Confessions: If Material Things Please You



If material things please you, praise God for them, and turn back toward their maker the course of your love for them, so that the sources of your pleasure don’t make you yourself an object of displeasure. —Saint Augustine, Confessions 4.18


Why do we go after the senses? Why do we desire to satisfy all our cravings in temporal things? What is the real soul-destroying danger of indulging ourselves with the objects of our desires?

The real problem with these things is not that it is idolatry (although that is a real problem), but rather, the real problem is that that it does not work to satisfy. And in fact, nothing earthly ever made that promise.[1]


This is the restless soul, the one who is never satisfied because he/she thinks his/her peace is behind the next project, adventure, success, acolyte, or material thing. When will we finally be happy? As much as we like to think we know ourselves, we are terrible at predicting the future; even when we have the past as precedent.


We tend to think that the opposite of ambition is humility, but that is not the case. The opposite of ambition is laziness. Augustine is not saying that ambition and desire are wrong, but he is saying that loving the wrong thing is bad. “What do I love when I long for achievement?” That is the Augustinian question.


What do we love? This is not a question to produce shame. It is a question to produce deep introspection and examination of our hearts. How else can we achieve joy unless we truly allow ourselves to examine what may be preventing it? The restless heart is an unexamined heart. If we can praise God for things that please us, love God and not the gift, then “rest in him, and restfulness will be yours” (4.18.2)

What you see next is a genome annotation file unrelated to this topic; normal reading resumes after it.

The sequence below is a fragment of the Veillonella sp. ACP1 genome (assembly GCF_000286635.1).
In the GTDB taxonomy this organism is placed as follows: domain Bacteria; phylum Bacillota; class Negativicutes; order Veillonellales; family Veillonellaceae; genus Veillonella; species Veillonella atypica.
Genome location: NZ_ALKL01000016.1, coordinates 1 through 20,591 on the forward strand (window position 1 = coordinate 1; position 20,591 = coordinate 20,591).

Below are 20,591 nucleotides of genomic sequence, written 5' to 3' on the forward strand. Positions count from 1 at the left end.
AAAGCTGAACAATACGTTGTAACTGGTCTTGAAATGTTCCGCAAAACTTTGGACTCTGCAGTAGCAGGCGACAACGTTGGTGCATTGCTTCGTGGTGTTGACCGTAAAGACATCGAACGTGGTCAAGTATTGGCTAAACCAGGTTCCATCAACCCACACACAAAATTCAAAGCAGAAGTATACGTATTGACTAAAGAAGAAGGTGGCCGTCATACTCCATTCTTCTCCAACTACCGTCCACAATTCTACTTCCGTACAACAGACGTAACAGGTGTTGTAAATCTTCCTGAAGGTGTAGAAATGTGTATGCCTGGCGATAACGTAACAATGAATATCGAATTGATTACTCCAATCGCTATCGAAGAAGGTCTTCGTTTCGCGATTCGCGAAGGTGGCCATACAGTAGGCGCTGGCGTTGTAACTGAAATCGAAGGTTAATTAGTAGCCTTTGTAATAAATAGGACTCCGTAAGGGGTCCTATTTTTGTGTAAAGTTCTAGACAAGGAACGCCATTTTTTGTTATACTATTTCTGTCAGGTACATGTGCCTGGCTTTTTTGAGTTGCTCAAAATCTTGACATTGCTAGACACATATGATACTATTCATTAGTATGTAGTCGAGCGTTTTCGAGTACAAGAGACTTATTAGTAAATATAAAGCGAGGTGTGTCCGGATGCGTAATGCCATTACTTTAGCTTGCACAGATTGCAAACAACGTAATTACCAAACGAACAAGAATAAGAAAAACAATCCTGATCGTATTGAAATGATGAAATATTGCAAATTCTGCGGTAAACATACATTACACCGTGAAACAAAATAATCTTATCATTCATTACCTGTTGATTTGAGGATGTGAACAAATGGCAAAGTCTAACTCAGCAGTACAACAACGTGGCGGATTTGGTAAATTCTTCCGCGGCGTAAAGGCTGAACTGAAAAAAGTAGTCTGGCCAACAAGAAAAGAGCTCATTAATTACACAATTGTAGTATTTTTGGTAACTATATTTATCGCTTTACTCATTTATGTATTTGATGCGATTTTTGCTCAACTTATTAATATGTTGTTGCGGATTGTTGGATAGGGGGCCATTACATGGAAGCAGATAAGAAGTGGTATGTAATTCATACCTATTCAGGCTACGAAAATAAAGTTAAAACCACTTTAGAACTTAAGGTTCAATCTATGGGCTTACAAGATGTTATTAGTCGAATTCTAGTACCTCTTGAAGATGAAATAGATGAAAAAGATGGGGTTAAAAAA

Augustine then tells his reader to witness to those who may be trapped in this predicament. He says, tell them that “there’s no rest where you’re looking for it. Look for what you’re looking for—but it’s not there where you’re looking. You’re seeking a happy life in a land of death. It’s not there. How can there be a happy life where there isn’t even life?” (4:18.4) Joy is another name for the rest we find when we find satisfaction for the hunger of our hearts in God. Augustine speaks as one who has learned this from experience. I am one who is learning this slowly. That there is joy in resting in God rather than in sensual satisfaction.


Honestly ask yourself, not for shame, but for the sake of examination, What do you love? If material things please you, praise God for them, and turn back that love toward God. Anything else will make you yourself an object of displeasure.


The hope of the righteous brings joy,

but the expectation of the wicked will perish— Proverbs 10:28


Lord, may my love for material things be reoriented to you.


[1] Humans make these promises through marketing, branding, and advertising.

Note: These are my daily reflections as I go through Saint Agustine's Confessions. Unless otherwise noted, I am using Sarah Ruden's translation of the original text, and the NIV.

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